Estrogen- and antiestrogen-responsiveness of HEC1A endometrial adenocarcinoma cells in culture.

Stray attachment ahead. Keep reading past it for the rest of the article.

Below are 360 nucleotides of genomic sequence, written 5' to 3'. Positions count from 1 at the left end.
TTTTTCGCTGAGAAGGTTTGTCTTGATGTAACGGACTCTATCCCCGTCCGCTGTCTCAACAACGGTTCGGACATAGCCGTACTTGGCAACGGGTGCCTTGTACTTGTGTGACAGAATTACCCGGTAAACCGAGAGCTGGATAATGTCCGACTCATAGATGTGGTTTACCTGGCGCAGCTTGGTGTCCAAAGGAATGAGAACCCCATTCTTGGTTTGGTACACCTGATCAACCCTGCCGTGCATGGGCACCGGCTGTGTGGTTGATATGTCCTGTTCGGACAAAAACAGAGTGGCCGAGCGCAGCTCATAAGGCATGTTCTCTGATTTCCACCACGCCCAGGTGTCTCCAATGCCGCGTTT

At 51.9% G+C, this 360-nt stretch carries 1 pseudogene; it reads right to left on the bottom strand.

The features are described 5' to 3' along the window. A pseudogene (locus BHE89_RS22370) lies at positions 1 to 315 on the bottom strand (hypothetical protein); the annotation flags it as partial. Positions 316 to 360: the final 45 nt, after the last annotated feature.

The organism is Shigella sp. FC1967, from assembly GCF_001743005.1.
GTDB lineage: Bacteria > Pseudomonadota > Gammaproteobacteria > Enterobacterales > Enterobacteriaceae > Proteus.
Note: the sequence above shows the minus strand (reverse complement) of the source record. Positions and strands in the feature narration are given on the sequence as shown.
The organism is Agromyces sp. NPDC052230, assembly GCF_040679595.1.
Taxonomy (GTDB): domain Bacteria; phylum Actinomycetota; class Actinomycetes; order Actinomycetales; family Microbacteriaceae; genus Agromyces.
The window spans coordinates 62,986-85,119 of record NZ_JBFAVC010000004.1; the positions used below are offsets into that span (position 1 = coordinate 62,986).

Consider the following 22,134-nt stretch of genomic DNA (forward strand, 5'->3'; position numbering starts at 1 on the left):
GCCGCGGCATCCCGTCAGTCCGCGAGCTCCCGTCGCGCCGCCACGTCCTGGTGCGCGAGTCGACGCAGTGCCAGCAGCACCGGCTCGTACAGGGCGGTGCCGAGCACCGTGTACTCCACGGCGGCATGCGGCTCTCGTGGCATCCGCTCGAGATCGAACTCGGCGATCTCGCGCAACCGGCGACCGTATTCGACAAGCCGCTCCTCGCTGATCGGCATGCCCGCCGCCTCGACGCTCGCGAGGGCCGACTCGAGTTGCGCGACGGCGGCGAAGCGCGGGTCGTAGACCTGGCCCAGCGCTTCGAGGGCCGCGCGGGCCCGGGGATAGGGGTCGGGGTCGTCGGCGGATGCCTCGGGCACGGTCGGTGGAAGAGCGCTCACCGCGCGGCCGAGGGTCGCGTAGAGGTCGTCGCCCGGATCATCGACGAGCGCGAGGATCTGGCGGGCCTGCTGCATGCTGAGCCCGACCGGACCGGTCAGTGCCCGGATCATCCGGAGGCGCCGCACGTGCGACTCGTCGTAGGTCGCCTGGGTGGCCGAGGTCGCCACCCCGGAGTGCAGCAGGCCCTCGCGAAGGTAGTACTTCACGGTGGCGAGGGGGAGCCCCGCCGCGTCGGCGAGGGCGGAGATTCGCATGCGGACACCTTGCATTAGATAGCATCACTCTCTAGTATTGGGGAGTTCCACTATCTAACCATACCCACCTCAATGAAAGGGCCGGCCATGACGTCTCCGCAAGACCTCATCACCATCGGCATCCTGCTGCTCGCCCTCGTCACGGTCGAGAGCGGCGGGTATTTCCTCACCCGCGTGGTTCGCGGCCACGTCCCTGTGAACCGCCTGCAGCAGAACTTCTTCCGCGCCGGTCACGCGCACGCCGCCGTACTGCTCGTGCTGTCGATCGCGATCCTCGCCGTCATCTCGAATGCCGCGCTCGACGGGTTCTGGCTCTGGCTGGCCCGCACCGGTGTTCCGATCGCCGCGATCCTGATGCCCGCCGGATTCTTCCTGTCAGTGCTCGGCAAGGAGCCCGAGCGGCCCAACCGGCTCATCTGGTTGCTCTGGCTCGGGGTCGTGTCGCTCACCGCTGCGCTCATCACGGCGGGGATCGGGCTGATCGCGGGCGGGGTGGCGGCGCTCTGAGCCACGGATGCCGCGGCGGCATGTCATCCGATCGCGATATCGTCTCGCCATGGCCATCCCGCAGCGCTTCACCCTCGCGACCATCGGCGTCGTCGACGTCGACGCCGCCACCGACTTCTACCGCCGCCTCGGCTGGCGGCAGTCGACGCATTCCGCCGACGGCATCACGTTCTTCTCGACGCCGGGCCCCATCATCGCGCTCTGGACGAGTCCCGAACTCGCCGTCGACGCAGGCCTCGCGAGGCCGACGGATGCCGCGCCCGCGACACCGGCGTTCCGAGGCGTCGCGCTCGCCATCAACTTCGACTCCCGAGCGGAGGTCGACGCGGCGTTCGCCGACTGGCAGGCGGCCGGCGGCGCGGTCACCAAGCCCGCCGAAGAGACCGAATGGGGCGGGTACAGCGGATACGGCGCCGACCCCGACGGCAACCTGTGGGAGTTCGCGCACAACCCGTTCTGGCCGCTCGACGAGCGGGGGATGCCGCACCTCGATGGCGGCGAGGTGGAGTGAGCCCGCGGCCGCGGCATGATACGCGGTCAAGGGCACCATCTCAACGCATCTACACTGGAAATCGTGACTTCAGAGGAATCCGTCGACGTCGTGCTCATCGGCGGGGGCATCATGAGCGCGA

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HEC1A endometrial cancer cells express the wild-type form of the estrogen receptor (ER) and 17beta-estradiol (E2) induces proliferation of these cells. In contrast, tamoxifen only causes a minimal increase (<20%) in cell proliferation. In HEC1A cells transiently transfected with the C3-Luc plasmid derived from the complement C3 gene, both E2 and tamoxifen exhibited ER agonist activity and tamoxifen was also a partial antagonist for this response. The relative ER agonist/antagonist activities of E2, tamoxifen and ICI 182,780 were also investigated in HEC1A1 cells transiently transfected with two E2-responsive plasmids, pCATHD-CAT and pCKB-CAT which contain 5'-promoter inserts from the cathepsin D and creatine kinase B genes, respectively. The results showed that E2 and tamoxifen induced reporter gene activity in cells transiently transfected with both constructs. ICI 182,780 exhibited partial ER agonist activity only in cells transiently transfected with pCKB-CAT and antagonized E2-induced reporter gene activity using both the CKB- and CATHD-derived constructs. These results demonstrate that HEC1A endometrial cancer cells are E2-responsive and represent a useful cell culture model for understanding hormone/antihormone-induced endometrial cell responses.